At the rearward end of the collecting surface there is disposed an accumulating portion 60 of the sump wich comprises a floor 62, an end wall 64, and a top wall 66. The floor 62 is preferably substantially coplanar with the collecting surface 68. The accumulating portion of the sump 60 includes a generally forwardly facing entrance 68 which communicates with moisture at the rearward end of the collecting surface. A rear bar 72 of the housing 48 of the demister may be provided with an opening 70 facing the entrance 68, or such opening 70 may be omitted whereby moisture merely flows over the edge of the rear bar 72 of the housing 48 and passes through the entrance 68.
The accumulating portion 60 of the sump may include a front wall 74 located above the entrance 68. It will be appreciated that in the preferred embodiment of the invention the accumulating portion 60 is located completely rearwardly of the louvers 54.
The accumulating portion 60 of the sump extends upwardly to a level above the lower ends of the louvers so that moisture may accumulate in the portion 60 to a level above the lower ends of the louvers, although accumulation to such a level need not necessarily occur.
A discharge opening 76 is located in the floor 62 of the accumulating portion 60 to discharge moisture which accumulates therein. Preferably, the moisture gravitates through the opening 76 although a pump 78 can be provided in a discharge line 80 to suck moisture from the accumulating portion if needed.
The air inlet 50 includes a lower level 88 defined by the edge of a rear bar 90 of the housing 48. The outlet 52 includes a lower level 92 defined by the upper portion of the accumulating portion 60. The lower level 88 of the inlet is disposed below the lower level 92 of the outlet. It will be appreciated that the distance from the collecting surface 58 to the lower level 92 is greater than the distance from the collecting surface to the lower level 88. Thus, the collecting surface 58 and the lower portion of the air flow (which is constrained to travel upwardly from the inlet to the outlet) diverge in the rearward direction. Also, the lower portion of the air flow and the level 84 of the lower ends of the louvers diverge in the rearward directon. That is, the distance from the lower end of each louver to the lower level 88 of the inlet is less than the distance from the louver end of each louver to the lower level 92 of the outlet.
The advantages of the present invention over a previously utilized demister can be best explained by a consideration of FIG. 6 which schematically illustrates a conventional demister unit. The conventional demister unit includes a high capacity sump 100 located beneath the louvers 54. During operation, moisture gravitates along the louvers and drops into the sump 100. The air flow travels rearwardly parallel to the moisture level 102 in the sump and, as a result, the air flow may tend to dip below the lower level 104 of the louvers into space 106, wherein there exists little resistance to air travel, and contact the moisture, thereby producing a considerable amount of re-entrainment of moisture into the air flow.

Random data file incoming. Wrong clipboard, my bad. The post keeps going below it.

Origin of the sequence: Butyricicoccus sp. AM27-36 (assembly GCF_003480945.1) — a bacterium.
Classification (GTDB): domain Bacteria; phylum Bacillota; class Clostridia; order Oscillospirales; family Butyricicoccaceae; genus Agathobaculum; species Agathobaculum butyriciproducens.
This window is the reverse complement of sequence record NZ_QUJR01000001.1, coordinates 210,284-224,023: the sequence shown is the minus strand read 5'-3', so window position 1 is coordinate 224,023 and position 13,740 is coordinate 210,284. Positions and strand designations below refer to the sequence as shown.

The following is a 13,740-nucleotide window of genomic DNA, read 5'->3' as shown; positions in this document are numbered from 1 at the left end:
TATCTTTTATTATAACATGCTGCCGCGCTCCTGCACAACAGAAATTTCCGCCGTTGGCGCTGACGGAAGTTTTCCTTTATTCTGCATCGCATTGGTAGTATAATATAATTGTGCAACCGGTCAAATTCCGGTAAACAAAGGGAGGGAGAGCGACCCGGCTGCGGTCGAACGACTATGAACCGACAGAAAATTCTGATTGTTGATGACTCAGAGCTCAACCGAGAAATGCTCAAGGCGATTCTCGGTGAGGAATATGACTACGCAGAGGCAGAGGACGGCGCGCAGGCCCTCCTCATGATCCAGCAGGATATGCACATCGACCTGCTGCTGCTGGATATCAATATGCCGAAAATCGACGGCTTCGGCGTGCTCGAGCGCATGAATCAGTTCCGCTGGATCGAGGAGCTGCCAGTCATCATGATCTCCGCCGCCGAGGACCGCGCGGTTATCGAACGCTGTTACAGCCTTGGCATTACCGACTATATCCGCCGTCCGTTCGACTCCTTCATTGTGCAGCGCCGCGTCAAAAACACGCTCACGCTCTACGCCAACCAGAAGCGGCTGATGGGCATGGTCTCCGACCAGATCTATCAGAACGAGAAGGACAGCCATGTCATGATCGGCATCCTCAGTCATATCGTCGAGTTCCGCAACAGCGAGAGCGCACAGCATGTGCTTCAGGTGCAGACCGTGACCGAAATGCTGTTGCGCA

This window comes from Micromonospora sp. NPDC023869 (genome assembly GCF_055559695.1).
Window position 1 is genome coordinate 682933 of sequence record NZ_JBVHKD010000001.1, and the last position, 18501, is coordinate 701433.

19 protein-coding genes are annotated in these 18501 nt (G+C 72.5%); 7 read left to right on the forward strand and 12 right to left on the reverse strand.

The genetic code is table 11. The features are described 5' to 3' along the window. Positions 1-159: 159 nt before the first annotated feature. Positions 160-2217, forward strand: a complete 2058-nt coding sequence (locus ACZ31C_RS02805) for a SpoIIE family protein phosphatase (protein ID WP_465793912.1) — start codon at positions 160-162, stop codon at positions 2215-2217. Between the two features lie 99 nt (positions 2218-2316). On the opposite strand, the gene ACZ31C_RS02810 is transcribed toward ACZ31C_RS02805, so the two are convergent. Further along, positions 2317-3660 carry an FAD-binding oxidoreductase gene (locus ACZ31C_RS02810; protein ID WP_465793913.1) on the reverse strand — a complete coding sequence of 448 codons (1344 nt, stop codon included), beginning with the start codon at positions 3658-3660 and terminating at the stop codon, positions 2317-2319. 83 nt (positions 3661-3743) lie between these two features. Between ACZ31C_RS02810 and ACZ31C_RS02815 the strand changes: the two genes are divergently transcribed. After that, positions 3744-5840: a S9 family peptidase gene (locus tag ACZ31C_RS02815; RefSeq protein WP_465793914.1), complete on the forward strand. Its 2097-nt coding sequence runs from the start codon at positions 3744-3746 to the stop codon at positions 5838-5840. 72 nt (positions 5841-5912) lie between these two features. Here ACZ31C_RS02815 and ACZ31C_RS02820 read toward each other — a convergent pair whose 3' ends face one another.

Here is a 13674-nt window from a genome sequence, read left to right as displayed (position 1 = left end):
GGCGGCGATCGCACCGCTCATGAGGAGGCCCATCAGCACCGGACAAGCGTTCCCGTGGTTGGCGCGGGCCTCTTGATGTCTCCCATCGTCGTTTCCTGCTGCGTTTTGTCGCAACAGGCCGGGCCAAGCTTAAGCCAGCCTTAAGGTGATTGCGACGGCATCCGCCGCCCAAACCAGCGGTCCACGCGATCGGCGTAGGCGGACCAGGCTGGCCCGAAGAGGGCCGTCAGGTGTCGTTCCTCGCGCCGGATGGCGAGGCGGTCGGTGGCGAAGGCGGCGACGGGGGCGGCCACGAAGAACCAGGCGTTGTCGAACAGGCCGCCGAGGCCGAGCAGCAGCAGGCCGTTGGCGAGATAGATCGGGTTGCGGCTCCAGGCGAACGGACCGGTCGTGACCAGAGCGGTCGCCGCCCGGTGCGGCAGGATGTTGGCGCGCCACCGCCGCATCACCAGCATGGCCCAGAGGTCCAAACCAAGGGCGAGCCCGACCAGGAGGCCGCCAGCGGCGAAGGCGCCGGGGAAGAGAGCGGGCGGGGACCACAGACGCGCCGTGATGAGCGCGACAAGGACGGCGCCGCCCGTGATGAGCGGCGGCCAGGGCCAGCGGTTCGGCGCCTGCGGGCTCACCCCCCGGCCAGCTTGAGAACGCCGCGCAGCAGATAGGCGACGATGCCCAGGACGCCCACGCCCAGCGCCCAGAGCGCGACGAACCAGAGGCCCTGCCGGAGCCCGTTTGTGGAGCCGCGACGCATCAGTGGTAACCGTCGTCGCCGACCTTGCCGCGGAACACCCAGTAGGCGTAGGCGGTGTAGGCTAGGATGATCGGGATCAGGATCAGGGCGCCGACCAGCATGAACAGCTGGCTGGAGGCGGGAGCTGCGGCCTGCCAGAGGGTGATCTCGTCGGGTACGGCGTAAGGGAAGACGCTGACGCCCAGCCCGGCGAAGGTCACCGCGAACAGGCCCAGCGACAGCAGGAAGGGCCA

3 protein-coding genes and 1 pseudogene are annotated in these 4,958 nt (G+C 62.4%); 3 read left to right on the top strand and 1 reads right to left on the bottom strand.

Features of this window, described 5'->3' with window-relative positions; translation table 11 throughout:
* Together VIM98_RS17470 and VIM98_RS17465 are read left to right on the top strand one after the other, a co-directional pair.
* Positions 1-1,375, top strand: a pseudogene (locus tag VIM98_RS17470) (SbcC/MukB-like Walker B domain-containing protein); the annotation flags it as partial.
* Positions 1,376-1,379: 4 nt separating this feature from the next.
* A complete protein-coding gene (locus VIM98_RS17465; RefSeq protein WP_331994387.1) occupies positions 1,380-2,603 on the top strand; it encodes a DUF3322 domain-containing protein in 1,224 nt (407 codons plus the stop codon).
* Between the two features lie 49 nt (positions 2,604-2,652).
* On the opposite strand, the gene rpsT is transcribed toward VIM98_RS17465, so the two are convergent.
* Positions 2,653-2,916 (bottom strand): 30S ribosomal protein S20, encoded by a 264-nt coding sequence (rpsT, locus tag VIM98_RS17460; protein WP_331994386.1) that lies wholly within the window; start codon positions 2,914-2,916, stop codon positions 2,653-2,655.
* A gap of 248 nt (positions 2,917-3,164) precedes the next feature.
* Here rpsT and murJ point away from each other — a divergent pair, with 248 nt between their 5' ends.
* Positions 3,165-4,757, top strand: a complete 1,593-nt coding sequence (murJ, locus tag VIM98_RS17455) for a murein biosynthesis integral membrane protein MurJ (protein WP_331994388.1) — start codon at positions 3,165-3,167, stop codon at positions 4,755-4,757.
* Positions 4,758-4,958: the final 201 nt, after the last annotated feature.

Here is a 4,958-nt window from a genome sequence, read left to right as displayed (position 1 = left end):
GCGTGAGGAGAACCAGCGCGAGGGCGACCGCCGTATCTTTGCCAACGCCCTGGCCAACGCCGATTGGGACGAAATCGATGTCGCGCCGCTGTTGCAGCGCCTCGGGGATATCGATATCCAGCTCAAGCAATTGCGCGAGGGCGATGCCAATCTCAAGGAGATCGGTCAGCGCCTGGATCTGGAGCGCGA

That is, the air flow dips below the louvers in order to stabilize the system at an over-all minimum air resistance. This may be compensated-for by employing a larger inlet 107 or a decreased quantity of air flow through the system in order to assure that the air inlet velocity does not exceed a predetermined maximum value, as discussed herein earlier in the background section. The first solution would further enlarge the height of the demister which is already relatively high due to the presence of the sump beneath the louvers, whereas the second solution would reduce the efficiency of the system.
The present invention alleviates problems of those types by minimizing the tendency of the air flow to seek a travel path beneath the louvers. By raising the floor (i.e., collecting surface) of the sump relative to the bottom ends of the louvers, the louvers extend into the sump and a greater resistance to air travel is created in the area of collected moisture. The lower portion of the air flow is, in effect, raised and no longer seeks to travel beneath the louvers. Rather, the air flow stabilizes at an over-all minimum air resistance without dipping beneath the louvers. It will be appreciated, then, that such minimum air resistance is greater than that of the FIG. 6 structure. As a result, for a given over-all system height 50B, extending from the bottom of the collecting surface to the top of the duct, the inlet height 50 and the inlet duct height 50A can be enlarged (note the higher over-all system height 50B' in FIG. 6). This makes possible an increase in the amount of air flow through the unit (and thereby an increase in performance) without exceeding the critical maximum air speed at the inlet 50; or the duct height 50A per given quantity of air flow can be reduced without exceeding such critical maximum air speed.
Moreover, since the tendency for the air flow to dip beneath the louvers is essentially eliminated, there occurs no appreciable contact between the air flow and the separated moisture. Accordingly, re-entrainment of moisture into the air flow is minimized.